The Bundesliga season 2017/18 has taken a dramatic end. The last never-relegated founding member Hamburger SV is on its way to the 2nd division. I am really happy about this, as there will be two thrilling derbies next season and St. Pauli will be able to defend there derby title.
But the end of this season does also mean something else: I am now using the Poisson model for one year in a productive way by populating picks, betting with some mini stacks and analysing the results. So it is time to do a retrospective and sum up all the experiences and all weaknesses discovered.
Weakness #1: adapt to performance trends
The beginning of the season already reveals the first weakness of my Poisson model. FC Cologne suffered a huge performance drop and caused about 50% of my loss. The team strength calculation did not adapt fast enough to the inability to score goals. This was shown by a MACD analysis. For me it was really surprising, that such a method for stock analysis was also usable to determine a performance trend of a football team.
Weakness #2: team motivation and table position
A second weakness appeared at the last match day. The comparison of the bookie odds and the predicted odds show significant deviations.
I did not discover such deviations the rest of the season. So there is just one explanation for such huge differences between Bet365 odds and my predicted fair odds: motivation and table position. Otherwise an betting odd of 1.64 for Wolfsburg against Cologne would not be explainable with respect to their past performances. Speaking in percentage the Bookie odds indicate a over 21% higher win probability (incl. margin) in comparison to the Poisson model odds. Cologne was already relegated, Wolfsburg was still fighting against relegation. The match between Bayer Leverkusen and Hannover showed a even higher difference. The Poisson model predicted a probability of 49% for a home win of Leverkusen. The Bookie probability is 35% higher. Leverkusen had to fight for the Champions League qualification. Hannover already finished as a boring mid-table team. Such facts are just not able to model with a simple Poisson model.
A look at the overall loss during this season provides also some surprises. That the current season ended with a loss is not a secret. The simulation with a 5 unit flat stack yields a loss of -165,65 units. In comparison the Pyckio betting history shows a loss of just only -28,95 units. This looks much better in comparison to simulation, but what causes the differences?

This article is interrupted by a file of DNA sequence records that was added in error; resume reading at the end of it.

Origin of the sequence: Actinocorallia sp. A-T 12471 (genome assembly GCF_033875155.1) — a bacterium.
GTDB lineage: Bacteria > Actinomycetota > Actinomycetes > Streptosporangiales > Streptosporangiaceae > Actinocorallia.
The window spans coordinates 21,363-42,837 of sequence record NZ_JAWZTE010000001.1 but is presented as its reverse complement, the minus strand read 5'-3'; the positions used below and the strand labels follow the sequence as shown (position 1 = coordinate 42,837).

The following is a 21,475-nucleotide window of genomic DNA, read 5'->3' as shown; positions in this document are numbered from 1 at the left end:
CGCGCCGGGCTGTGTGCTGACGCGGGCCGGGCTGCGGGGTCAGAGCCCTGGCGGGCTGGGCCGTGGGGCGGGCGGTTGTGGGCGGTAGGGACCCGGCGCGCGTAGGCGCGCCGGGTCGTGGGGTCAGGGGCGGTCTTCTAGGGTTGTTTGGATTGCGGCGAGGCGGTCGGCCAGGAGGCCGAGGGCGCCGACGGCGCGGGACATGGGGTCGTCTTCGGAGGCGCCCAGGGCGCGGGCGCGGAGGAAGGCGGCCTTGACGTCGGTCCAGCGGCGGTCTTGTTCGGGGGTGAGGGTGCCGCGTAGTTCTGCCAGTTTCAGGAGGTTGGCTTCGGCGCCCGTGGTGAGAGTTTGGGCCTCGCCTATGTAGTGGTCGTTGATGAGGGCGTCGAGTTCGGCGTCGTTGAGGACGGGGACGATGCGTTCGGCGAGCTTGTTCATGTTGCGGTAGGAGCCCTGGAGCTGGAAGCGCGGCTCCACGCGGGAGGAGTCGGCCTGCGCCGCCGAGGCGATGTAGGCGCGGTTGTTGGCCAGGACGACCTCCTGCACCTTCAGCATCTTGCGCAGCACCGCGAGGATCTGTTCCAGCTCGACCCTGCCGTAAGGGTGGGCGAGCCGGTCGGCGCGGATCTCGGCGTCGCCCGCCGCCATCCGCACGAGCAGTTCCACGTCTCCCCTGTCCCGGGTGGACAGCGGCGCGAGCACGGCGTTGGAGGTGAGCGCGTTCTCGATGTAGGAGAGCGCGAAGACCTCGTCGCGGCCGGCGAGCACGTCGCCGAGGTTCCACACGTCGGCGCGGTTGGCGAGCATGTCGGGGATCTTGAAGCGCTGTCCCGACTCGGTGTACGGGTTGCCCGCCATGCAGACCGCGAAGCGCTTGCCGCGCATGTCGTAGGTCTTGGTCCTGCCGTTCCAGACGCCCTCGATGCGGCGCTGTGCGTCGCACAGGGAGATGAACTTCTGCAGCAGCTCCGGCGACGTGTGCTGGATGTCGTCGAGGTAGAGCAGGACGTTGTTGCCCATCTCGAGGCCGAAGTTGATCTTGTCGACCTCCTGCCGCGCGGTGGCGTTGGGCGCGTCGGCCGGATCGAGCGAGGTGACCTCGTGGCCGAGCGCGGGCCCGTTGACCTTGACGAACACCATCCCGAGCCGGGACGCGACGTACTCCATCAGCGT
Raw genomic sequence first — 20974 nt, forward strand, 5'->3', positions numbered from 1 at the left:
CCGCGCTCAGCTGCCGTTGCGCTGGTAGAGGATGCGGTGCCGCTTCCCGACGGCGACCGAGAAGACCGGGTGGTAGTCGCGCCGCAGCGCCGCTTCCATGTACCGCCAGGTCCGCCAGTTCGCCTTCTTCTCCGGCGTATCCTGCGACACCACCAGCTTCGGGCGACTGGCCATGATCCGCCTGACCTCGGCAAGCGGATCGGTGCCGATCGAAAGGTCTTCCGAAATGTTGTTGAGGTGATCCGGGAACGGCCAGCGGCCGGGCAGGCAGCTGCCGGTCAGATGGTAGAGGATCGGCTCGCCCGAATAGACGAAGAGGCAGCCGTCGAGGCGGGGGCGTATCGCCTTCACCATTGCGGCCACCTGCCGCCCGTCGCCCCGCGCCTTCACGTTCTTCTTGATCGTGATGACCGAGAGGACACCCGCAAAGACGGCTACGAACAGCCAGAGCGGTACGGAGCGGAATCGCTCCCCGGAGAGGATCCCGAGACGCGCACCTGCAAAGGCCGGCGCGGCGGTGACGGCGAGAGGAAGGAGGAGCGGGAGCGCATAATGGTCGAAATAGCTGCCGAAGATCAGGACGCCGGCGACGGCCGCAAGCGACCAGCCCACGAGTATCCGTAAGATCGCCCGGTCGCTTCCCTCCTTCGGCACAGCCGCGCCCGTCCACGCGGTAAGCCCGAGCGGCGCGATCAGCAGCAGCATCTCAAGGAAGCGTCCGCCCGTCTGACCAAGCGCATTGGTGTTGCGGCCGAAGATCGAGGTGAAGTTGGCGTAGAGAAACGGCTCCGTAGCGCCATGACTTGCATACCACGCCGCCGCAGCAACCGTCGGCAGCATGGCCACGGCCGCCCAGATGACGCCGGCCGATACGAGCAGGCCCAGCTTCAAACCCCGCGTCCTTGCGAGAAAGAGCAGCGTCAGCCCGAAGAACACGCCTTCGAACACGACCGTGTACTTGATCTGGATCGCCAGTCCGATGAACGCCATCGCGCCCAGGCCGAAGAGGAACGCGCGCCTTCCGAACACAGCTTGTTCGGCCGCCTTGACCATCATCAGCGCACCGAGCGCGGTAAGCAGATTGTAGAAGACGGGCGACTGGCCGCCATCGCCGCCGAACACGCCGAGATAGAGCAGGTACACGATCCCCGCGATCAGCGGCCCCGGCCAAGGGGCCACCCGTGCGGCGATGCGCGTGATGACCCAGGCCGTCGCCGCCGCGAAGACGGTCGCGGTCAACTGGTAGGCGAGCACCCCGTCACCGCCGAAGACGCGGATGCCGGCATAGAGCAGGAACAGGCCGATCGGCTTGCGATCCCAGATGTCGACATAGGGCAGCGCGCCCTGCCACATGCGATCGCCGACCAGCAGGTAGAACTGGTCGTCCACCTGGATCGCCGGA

During backtesting my models, I use the Bet365 odds, as these are similar to the odds of Tipico, which I use for my real money betting. Pyckio uses the closing odds of Pinnacle. These are in general higher, as the margin of Pinnacle is smaller. But this does not explain the differences. Using the Pinnacle odds during the simulation decreases the loss just to -135 units.
Another difference between my backtests and Pyckio are the possible bets on different markets. At Pyckio I am only allowed to place on bet per market. So one bet per 1×2 market. Additionally it is not always possible to bet the lay market. Pyckio and Pinnacle offer Asian Handicap bets in instead of lay bets. A handicap of +0.5 represents the lay bet for the corresponding back market. But such handicaps are only available, if the opponent’s strength differ not too much. The betting market history shows, that the average odds of the handicap bets are about 2. So every lay bet with a probability around 50% is also available as a handicap bet at Pyckio.
Moreover, the Pyckio history reveals, that there is also a profit asymmetry regarding the betting markets. While the home market offers an overall profit, the away market generated a loss. The asian handicap markets also mainly produce profit for the home market. Taking a look at the simulated profit shows a similar distribution.
So it seams like the Poisson model overestimates the away teams. But this is just a presumption as I don’t know how to proof this. The profit distribution only indicates this.
Adapt betting strategy
All these findings can now be used to test some adapted betting strategies. I defined following strategies for this test:
- Strategy 1: all bets
- Strategy 2: all back markets, no lay draw, lay markets with about 50% probability
- Strategy 3: only back home, only lay away with about 50% probability
Strategy 1 and 2 show nearly the same progress until this season. The limitation for the lay markets decreases the overall loss of the current season a little bit. While selecting only bets for the home team even results in profit. Comparing all 3 strategies seems also to indicate, that the Poisson model overestimated away teams this season. But can this easily be generalized? The seasons 2012/13 and 2013/14 don’t suggest this. Strategy 1 & 2 provided much more profit including the away bets during that time.
This something you must always keep in mind, when analysing the performance of predictive models. If you find patterns for e.g the current season, you should not ignore the overall view. An overestimation of away teams in the past season does not imply, that away teams are always overestimated. As well as a correct home team prediction will continue the next season.
On the other hand, findings like missing information should be used to improve your predictions. They can be used to define new variables or create new models. I currently try to extend my Poisson model with the exponential moving average, so that the prediction reacts better to performance fluctuations. My goal is to provide a improved model until next season.
If you have further questions, feel free to leave a comment or contact me @Mo_Nbg.